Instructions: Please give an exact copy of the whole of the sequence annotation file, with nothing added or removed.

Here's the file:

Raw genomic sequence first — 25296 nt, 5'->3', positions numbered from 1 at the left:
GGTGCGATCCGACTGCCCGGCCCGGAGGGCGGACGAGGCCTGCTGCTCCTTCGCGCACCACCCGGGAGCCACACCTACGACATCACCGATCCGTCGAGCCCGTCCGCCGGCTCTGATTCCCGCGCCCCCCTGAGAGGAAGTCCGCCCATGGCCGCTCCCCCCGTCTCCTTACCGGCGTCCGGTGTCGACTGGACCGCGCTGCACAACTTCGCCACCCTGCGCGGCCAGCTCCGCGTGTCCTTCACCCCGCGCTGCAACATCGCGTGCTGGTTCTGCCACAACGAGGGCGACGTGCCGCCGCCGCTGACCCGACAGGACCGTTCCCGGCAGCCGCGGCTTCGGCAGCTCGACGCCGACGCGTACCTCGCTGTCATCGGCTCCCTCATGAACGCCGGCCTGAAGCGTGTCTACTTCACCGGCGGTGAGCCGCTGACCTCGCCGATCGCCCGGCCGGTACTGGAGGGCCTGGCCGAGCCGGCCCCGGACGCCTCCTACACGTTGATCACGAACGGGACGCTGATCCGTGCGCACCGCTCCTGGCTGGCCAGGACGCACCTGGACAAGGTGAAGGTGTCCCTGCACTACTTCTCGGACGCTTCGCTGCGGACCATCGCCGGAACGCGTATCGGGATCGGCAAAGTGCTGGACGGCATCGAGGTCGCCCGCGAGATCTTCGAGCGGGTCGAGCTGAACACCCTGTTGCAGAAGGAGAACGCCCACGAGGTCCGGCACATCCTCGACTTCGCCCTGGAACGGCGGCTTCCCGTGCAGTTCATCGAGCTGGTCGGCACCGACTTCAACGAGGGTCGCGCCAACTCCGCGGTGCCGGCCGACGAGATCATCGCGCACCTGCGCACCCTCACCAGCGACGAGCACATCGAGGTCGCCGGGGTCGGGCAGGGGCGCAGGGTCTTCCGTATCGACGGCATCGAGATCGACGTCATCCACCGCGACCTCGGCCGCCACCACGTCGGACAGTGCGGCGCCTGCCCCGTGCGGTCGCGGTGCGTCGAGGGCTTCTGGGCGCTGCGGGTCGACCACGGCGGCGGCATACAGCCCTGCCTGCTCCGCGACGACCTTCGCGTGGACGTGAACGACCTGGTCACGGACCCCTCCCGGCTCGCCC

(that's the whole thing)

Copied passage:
Raw genomic sequence first — 25296 nt, 5'->3', positions numbered from 1 at the left:
GGTGCGATCCGACTGCCCGGCCCGGAGGGCGGACGAGGCCTGCTGCTCCTTCGCGCACCACCCGGGAGCCACACCTACGACATCACCGATCCGTCGAGCCCGTCCGCCGGCTCTGATTCCCGCGCCCCCCTGAGAGGAAGTCCGCCCATGGCCGCTCCCCCCGTCTCCTTACCGGCGTCCGGTGTCGACTGGACCGCGCTGCACAACTTCGCCACCCTGCGCGGCCAGCTCCGCGTGTCCTTCACCCCGCGCTGCAACATCGCGTGCTGGTTCTGCCACAACGAGGGCGACGTGCCGCCGCCGCTGACCCGACAGGACCGTTCCCGGCAGCCGCGGCTTCGGCAGCTCGACGCCGACGCGTACCTCGCTGTCATCGGCTCCCTCATGAACGCCGGCCTGAAGCGTGTCTACTTCACCGGCGGTGAGCCGCTGACCTCGCCGATCGCCCGGCCGGTACTGGAGGGCCTGGCCGAGCCGGCCCCGGACGCCTCCTACACGTTGATCACGAACGGGACGCTGATCCGTGCGCACCGCTCCTGGCTGGCCAGGACGCACCTGGACAAGGTGAAGGTGTCCCTGCACTACTTCTCGGACGCTTCGCTGCGGACCATCGCCGGAACGCGTATCGGGATCGGCAAAGTGCTGGACGGCATCGAGGTCGCCCGCGAGATCTTCGAGCGGGTCGAGCTGAACACCCTGTTGCAGAAGGAGAACGCCCACGAGGTCCGGCACATCCTCGACTTCGCCCTGGAACGGCGGCTTCCCGTGCAGTTCATCGAGCTGGTCGGCACCGACTTCAACGAGGGTCGCGCCAACTCCGCGGTGCCGGCCGACGAGATCATCGCGCACCTGCGCACCCTCACCAGCGACGAGCACATCGAGGTCGCCGGGGTCGGGCAGGGGCGCAGGGTCTTCCGTATCGACGGCATCGAGATCGACGTCATCCACCGCGACCTCGGCCGCCACCACGTCGGACAGTGCGGCGCCTGCCCCGTGCGGTCGCGGTGCGTCGAGGGCTTCTGGGCGCTGCGGGTCGACCACGGCGGCGGCATACAGCCCTGCCTGCTCCGCGACGACCTTCGCGTGGACGTGAACGACCTGGTCACGGACCCCTCCCGGCTCGCCC